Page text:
A year ago, no one took seriously the idea that a federal health care mandate was unconstitutional. And the idea that buying health care coverage does not amount to “economic activity” seems preposterous on its face. But the decision that just came down from the federal judgment in Virginia — that the federal health care mandate is unconstitutional — is an example that decades of Republicans packing the federal judiciary with activist judges has finally paid off.

Late Update: A number of readers have taken issue with my saying that “no one” took this idea seriously. It would probably be better to say that very few experts on constitutional law thought there was much chance that the law could be successfully challenged on constitutional grounds. Some chance, but not much. And I think that is unquestionably true. The mainstreaming of this argument over the last 12 to 18 months is little short of remarkable. One of the many signs of this — though not specifically tied to the Courts — is the way that more than a few Republican senators who were on the record supporting the mandate approach have now gone on record saying they believe the mandate approach in fact violates the constitution. Here’s a good run-down of the evolution from a piece we published back in March.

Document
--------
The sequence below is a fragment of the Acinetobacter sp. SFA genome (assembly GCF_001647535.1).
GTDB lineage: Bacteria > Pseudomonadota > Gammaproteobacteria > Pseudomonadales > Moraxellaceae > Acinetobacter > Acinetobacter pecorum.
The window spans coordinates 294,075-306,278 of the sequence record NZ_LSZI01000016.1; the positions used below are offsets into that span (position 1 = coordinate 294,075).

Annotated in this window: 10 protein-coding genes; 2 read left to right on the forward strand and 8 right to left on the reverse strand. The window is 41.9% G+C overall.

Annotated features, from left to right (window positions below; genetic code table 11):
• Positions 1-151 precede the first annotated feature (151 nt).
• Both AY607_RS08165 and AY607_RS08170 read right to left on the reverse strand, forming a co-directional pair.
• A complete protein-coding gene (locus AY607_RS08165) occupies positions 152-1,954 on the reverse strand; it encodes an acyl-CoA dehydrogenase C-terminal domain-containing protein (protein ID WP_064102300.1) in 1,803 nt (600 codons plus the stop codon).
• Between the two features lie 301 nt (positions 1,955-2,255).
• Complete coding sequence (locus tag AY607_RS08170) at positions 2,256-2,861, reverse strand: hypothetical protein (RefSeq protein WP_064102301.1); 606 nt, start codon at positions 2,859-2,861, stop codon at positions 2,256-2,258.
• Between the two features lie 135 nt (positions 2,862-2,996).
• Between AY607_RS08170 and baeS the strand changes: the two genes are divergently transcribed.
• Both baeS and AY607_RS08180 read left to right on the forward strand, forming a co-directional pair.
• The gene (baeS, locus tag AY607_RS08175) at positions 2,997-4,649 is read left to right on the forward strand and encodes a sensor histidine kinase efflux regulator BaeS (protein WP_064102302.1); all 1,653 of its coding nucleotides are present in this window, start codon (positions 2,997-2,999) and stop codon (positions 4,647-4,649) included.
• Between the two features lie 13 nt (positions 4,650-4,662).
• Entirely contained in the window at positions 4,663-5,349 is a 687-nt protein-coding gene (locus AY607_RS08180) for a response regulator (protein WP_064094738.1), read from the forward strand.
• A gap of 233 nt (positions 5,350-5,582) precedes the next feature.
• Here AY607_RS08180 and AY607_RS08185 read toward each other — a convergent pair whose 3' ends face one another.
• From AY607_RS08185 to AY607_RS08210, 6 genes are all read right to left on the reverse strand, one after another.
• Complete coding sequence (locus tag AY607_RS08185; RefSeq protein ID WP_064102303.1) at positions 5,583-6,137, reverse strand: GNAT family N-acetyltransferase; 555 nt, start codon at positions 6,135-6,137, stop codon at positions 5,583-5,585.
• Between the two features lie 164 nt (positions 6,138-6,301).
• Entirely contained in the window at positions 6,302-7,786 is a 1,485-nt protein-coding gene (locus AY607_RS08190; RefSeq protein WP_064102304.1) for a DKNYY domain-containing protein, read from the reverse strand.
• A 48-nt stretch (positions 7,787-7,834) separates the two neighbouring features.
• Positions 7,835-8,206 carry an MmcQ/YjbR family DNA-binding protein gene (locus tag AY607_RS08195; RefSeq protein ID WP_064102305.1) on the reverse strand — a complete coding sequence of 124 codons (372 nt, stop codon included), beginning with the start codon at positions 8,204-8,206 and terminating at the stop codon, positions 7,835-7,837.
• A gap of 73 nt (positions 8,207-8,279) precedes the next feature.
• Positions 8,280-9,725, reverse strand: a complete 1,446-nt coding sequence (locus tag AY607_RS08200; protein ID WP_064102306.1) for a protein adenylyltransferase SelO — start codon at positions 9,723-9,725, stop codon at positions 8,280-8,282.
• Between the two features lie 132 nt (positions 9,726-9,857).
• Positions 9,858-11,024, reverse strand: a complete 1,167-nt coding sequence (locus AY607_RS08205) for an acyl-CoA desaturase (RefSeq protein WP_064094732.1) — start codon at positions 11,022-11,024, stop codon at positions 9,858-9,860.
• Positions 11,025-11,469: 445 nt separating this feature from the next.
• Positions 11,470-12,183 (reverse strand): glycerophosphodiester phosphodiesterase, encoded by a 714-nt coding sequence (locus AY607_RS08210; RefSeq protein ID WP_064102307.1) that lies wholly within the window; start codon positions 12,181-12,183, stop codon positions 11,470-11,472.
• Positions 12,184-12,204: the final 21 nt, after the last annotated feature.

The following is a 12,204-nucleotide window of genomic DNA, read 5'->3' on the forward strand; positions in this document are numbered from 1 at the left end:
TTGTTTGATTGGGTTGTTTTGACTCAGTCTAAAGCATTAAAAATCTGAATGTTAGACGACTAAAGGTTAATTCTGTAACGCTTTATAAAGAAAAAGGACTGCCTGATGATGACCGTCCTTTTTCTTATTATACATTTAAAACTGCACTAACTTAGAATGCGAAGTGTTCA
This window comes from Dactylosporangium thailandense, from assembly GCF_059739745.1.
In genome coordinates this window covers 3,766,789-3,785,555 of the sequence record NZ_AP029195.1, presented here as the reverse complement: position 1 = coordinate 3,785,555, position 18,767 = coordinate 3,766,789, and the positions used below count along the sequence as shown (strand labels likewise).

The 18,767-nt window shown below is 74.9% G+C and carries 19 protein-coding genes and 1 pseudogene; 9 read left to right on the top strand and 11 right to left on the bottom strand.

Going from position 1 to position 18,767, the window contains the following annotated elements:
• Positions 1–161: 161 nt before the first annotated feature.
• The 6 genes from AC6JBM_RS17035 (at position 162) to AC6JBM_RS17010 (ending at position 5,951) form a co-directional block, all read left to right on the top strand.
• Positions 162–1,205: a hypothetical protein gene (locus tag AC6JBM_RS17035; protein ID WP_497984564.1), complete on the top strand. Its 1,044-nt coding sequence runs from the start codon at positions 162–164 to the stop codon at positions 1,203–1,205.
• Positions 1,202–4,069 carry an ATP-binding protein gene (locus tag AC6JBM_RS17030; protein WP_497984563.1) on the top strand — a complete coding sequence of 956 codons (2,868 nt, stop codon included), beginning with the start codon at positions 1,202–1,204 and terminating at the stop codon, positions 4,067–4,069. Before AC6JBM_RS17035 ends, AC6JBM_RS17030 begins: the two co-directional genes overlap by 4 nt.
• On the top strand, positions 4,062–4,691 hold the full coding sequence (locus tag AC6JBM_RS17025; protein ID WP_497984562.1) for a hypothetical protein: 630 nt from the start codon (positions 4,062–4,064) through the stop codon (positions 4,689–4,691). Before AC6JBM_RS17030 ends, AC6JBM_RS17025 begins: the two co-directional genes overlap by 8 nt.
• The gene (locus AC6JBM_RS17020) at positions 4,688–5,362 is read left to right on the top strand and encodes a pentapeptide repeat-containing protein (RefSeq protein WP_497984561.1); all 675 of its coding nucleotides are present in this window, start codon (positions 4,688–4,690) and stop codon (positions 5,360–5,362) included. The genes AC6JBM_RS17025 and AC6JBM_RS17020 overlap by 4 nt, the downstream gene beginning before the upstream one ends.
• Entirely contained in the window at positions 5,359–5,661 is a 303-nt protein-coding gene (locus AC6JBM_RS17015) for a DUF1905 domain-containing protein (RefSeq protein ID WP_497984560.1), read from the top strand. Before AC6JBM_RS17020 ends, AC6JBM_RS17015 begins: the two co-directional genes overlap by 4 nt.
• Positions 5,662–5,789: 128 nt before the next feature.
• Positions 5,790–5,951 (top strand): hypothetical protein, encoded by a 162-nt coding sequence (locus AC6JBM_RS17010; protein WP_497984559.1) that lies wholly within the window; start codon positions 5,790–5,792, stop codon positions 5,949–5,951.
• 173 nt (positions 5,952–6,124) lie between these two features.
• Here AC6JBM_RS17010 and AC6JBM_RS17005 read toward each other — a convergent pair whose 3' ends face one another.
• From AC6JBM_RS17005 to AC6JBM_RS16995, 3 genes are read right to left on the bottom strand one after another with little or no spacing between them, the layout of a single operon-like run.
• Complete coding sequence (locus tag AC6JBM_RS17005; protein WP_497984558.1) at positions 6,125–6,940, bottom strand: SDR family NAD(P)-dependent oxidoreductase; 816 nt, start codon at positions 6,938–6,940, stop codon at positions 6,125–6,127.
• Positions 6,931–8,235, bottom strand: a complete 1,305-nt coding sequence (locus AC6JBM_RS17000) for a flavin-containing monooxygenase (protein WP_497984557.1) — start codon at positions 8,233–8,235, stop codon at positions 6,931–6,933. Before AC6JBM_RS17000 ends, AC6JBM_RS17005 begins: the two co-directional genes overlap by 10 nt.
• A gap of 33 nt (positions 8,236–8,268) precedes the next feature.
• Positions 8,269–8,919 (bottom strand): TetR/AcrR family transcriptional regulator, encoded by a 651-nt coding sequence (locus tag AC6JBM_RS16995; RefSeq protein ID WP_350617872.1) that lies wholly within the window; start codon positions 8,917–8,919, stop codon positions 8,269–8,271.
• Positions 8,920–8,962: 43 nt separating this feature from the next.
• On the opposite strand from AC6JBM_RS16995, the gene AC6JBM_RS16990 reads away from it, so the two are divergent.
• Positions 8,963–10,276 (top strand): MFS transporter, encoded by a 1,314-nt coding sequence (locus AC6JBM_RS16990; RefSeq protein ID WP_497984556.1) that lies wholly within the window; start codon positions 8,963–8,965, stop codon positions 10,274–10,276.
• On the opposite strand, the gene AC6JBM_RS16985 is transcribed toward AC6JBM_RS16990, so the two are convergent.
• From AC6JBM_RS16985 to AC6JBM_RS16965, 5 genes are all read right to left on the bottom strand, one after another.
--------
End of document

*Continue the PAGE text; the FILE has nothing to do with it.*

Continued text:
Josh Marshall is editor and publisher of